of fact and metaphor and allusion
and other devises taken from
medieval torture chambers for getting at the truth.

The poem ends
with a period mostly.
Some conventions are followed
to provide a familiar structure
in the delivery system—
it would not benefit many
if I created the perfect poem
only to perform it in Sanskrit or Greek.

copyright © 2019 Kenneth P. Gurney

In Search of My Great Great Great Great Grandfather

In English my last name is a device
that transports hospital patients from one room to another,
unless they are left in the hallway,
waiting an inordinate amount of time
for a room to open up for sleep, recovery or a procedure.

Since the wheeled stretcher
was first called a gurney in nineteen-thirty-five,
of unexplained origin in the dictionary,
and our family moved to the American colonies in sixteen-thirty-four,
there must be another meaning hidden somewhere.

Ancestry research claims Gurney is a place name,
English, evolved from the Norman-French Gournay
back when the Normans controlled
parts of England and parts of France, but not the whole of either.

A few letters dropped or changed along the way
to modern times from the Norman-Saxon merger
to Albuquerque, New Mexico where I live—
which is not unusual when you consider the phrase
an inkling started out as a nicking—a simple count.

So much for my pet theory that the name originated
from Guernsey, the channel island between France
and the English coast where that wonderful book
The Guernsey Literary and Potato Peel Pie Society
is set just after World War Two.

copyright © 2019 Kenneth P. Gurney

Eighteen Seventy-Seven

The men in the uniform blue suits
come around not much anymore.

They stopped treading on our racism
a long time ago—before

North Carolina implemented
a systematic program to prevent most folks from voting.

I remember how they bent rail-iron around trees
outside the church as we spoke our vows.

I remember how they found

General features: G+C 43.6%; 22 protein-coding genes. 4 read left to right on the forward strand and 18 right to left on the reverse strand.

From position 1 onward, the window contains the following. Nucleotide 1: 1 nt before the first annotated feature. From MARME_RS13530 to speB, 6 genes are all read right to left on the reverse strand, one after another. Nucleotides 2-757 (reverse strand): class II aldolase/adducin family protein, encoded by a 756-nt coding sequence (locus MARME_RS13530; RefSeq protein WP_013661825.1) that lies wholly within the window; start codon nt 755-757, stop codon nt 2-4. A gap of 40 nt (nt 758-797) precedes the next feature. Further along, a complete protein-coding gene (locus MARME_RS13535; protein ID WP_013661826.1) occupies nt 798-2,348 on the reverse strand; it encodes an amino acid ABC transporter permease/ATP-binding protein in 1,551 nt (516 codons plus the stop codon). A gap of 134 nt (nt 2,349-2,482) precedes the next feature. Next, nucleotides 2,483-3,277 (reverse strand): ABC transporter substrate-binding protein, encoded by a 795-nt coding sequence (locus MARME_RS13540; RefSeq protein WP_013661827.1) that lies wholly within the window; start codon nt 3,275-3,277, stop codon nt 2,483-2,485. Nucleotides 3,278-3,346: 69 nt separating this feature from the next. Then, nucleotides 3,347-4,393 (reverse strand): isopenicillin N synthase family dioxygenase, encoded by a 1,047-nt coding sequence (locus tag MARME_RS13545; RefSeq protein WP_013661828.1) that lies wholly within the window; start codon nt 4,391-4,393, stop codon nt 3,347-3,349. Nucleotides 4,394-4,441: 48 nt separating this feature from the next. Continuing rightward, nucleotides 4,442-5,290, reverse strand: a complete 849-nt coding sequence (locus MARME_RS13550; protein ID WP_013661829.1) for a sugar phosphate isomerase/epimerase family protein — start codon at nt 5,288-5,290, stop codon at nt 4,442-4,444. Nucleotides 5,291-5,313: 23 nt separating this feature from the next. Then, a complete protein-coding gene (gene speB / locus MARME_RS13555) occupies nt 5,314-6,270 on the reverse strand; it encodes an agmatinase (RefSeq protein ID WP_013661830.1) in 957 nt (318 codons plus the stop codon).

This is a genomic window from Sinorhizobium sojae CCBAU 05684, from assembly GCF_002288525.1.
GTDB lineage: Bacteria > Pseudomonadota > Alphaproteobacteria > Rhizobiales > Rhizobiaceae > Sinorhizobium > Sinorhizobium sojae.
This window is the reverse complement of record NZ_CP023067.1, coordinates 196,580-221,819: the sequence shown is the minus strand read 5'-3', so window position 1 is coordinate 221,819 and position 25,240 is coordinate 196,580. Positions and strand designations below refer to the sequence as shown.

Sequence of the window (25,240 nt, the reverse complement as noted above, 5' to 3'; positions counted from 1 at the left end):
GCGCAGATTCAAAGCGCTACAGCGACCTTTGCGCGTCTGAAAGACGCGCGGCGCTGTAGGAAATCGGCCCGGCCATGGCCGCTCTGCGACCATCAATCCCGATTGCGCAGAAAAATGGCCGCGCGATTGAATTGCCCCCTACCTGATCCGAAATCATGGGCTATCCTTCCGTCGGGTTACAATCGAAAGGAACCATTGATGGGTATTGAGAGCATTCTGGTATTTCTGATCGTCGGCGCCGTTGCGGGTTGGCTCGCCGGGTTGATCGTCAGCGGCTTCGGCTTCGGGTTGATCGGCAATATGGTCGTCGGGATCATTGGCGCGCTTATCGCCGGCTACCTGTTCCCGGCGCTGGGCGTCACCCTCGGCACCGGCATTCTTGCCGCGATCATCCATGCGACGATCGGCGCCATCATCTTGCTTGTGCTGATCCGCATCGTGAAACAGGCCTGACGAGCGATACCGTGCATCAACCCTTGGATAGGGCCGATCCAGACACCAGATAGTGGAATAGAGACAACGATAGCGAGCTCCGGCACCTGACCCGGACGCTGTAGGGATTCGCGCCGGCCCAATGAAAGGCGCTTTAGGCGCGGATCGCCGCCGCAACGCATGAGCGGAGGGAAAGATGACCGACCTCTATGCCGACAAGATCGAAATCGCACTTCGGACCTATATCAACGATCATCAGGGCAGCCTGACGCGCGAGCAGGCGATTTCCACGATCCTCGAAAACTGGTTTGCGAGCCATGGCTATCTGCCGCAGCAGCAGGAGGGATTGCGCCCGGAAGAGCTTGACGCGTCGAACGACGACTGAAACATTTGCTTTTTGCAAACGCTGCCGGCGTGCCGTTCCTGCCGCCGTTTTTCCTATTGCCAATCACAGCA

the three cows we tried to hide for ourselves in the forest.

We were crazy hungry back then.
Chicory substituted for coffee.

Nothing substituted for sugar.
I got my first blisters after our darkies

followed Sherman’s Bummers north to freedom
only to learn the Yankees did not want then free up there either.

copyright © 2019 Kenneth P. Gurney


The title is a reference to the last year Federal government troops and actions forced laws and enforced those laws upon the post Civil War South.

My goal in this piece was to write in the voice of a white South Carolinian woman in that year, a wife on a small farmer who had survived the ravages of the war and reconstruction.

All of the states were complicit in both slavery and racism—North and South—since all white people benefited from low market prices on products produced, directly & indirectly, through slavery. I wish the country could hold a nationwide reconciliation action for racism and the fact of slavery, like the South Africans commissioned to start to heal the wounds of Apartheid. I think the US is in great need of such a coming clean—confessional.

Hearing the Virginia Governor Northam in an interview at first refer the slavery as indentured servitude before the interviewer corrected him, really pissed me off. As a people we cannot rewrite our way out of our violent, racist past and present.